The Kalavryta region also became the site of fighting during the Greek Civil War. On 11 April 1948, Kalavryta was seized by the Democratic Army of Greece (DSE) after the former overpowered the town's garrison. DSE released 17 leftists held in the local gendarmerie building, while also emptying the national guard and United Nations Relief and Rehabilitation Administration warehouses; taking 400 million drachmas and large quantities of food and military equipment in the process.[4]

Historical population

Kalavryta municipality & municipal unit
Year Community Municipal unit Municipality
1981 2,015 - -
1991 2,111 8,306 -
2001 1,942 8,580 -
2011 1,829 6,011 11,045
2021 1,702 4,929 9,223


The memorial site.
View of the Cathedral.
The railway station.

In Kastria, in the municipal unit of Kleitoria, there is the famous cave system Spilaio ton Limnon ("Cave of the Lakes") which is filled with beautiful lakes and strange rock formations. Kalavryta has a ski centre which is located east of town, on the slopes of Chelmos. The monastery of Agia Lavra is located on a hill 4 km (2 mi) southwest of Kalavryta. Another famous monastery nearby is Mega Spilaio which is located 8 km (5 mi) northeast.


The municipality Kalavryta was formed at the 2011 local government reform by the merger of the following 4 former municipalities, that became municipal units:[5]

The municipality has an area of 1,058.147 km2, the municipal unit 531.797 km2.[6]


The municipal unit of Kalavryta is divided into the following communities:[5]


The province of Kalavryta (Greek: Επαρχία Καλαβρύτων) was one of the provinces of Achaea. It had the same territory as the present municipality.[7] It was abolished in 2006.

Notable people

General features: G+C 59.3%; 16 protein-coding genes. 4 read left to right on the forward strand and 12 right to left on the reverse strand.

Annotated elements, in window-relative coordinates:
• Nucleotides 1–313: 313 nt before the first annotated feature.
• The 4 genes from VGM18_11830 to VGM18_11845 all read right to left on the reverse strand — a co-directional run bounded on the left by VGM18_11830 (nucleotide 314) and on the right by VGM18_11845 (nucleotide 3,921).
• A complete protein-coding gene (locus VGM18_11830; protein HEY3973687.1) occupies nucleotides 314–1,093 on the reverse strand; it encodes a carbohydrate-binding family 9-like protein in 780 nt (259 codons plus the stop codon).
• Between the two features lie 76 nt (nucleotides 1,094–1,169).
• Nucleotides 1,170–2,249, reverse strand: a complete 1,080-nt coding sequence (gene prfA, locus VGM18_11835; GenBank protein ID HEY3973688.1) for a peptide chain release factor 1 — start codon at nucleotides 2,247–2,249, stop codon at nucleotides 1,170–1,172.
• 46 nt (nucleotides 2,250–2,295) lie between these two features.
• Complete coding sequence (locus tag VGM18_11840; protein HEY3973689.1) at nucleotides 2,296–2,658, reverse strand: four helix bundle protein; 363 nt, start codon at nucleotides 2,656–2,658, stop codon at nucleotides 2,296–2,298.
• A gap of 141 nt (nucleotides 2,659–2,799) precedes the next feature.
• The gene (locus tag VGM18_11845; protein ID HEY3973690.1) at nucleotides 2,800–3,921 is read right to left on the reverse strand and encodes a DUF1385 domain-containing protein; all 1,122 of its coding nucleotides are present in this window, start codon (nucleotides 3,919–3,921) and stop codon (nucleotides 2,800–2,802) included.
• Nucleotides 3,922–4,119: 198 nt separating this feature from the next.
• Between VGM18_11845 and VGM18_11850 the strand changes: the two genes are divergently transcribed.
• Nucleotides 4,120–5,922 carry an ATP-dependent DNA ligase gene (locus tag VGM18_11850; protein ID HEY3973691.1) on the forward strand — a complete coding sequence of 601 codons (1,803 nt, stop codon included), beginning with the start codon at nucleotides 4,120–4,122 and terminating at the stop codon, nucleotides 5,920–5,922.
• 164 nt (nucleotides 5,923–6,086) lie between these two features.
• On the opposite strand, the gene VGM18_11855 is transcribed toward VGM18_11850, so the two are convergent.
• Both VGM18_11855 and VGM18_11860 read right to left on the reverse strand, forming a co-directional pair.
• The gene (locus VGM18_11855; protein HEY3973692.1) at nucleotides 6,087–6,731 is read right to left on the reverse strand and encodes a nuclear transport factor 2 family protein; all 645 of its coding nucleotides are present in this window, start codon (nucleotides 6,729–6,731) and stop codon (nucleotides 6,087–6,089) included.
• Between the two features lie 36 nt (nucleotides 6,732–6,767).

See also


  1. ^ "Municipality of Kalavryta, Municipal elections – October 2023". Ministry of Interior.
  2. ^ "Αποτελέσματα Απογραφής Πληθυσμού - Κατοικιών 2021, Μόνιμος Πληθυσμός κατά οικισμό" [Results of the 2021 Population - Housing Census, Permanent population by settlement] (in Greek). Hellenic Statistical Authority. 29 March 2024.
  3. ^ "TALES OF HORROR TOLD BY GREEKS; Patriots Say Germans Burned Kalavryta, Killed 700 Men, Tried to Cremate Women". The New York Times. 8 October 1944. p. 29. Ten months after the massacre.
  4. ^ Kamarinos, Aristos (2015). Ο εμφύλιος πόλεμος στη Πελοπόννησο 1946-1949 [The Civil War in the Peloponesse (1946-1949)] (in Greek). Athens: Syghroni Epoxi. pp. 364–366. ISBN 9789602248720.
  5. ^ a b "ΦΕΚ B 1292/2010, Kallikratis reform municipalities" (in Greek). Government Gazette.
  6. ^ "Population & housing census 2001 (incl. area and average elevation)" (PDF) (in Greek). National Statistical Service of Greece. Archived (PDF) from the original on 2015-09-21.
  7. ^ "Detailed census results 1991" (PDF). Archived from the original (PDF) on 2016-03-03. (39 MB) (in Greek and French)